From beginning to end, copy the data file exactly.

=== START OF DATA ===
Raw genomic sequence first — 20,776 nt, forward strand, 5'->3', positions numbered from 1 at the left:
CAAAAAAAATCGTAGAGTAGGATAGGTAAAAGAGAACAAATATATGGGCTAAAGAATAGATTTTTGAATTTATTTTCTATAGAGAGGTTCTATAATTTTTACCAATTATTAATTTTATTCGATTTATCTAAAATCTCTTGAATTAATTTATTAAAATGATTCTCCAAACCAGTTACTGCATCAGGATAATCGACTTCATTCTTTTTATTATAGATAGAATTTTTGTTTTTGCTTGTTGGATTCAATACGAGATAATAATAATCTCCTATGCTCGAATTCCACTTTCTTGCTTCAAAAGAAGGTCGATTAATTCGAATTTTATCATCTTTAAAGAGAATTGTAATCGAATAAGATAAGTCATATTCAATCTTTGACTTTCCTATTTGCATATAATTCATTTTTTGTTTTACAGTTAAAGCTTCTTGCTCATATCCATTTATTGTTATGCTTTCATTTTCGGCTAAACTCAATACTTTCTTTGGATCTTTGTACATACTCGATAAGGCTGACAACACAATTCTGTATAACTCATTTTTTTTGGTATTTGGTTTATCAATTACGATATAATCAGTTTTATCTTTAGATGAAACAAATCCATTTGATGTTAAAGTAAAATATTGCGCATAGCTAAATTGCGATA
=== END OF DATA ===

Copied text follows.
Raw genomic sequence first — 20,776 nt, forward strand, 5'->3', positions numbered from 1 at the left:
CAAAAAAAATCGTAGAGTAGGATAGGTAAAAGAGAACAAATATATGGGCTAAAGAATAGATTTTTGAATTTATTTTCTATAGAGAGGTTCTATAATTTTTACCAATTATTAATTTTATTCGATTTATCTAAAATCTCTTGAATTAATTTATTAAAATGATTCTCCAAACCAGTTACTGCATCAGGATAATCGACTTCATTCTTTTTATTATAGATAGAATTTTTGTTTTTGCTTGTTGGATTCAATACGAGATAATAATAATCTCCTATGCTCGAATTCCACTTTCTTGCTTCAAAAGAAGGTCGATTAATTCGAATTTTATCATCTTTAAAGAGAATTGTAATCGAATAAGATAAGTCATATTCAATCTTTGACTTTCCTATTTGCATATAATTCATTTTTTGTTTTACAGTTAAAGCTTCTTGCTCATATCCATTTATTGTTATGCTTTCATTTTCGGCTAAACTCAATACTTTCTTTGGATCTTTGTACATACTCGATAAGGCTGACAACACAATTCTGTATAACTCATTTTTTTTGGTATTTGGTTTATCAATTACGATATAATCAGTTTTATCTTTAGATGAAACAAATCCATTTGATGTTAAAGTAAAATATTGCGCATAGCTAAATTGCGATA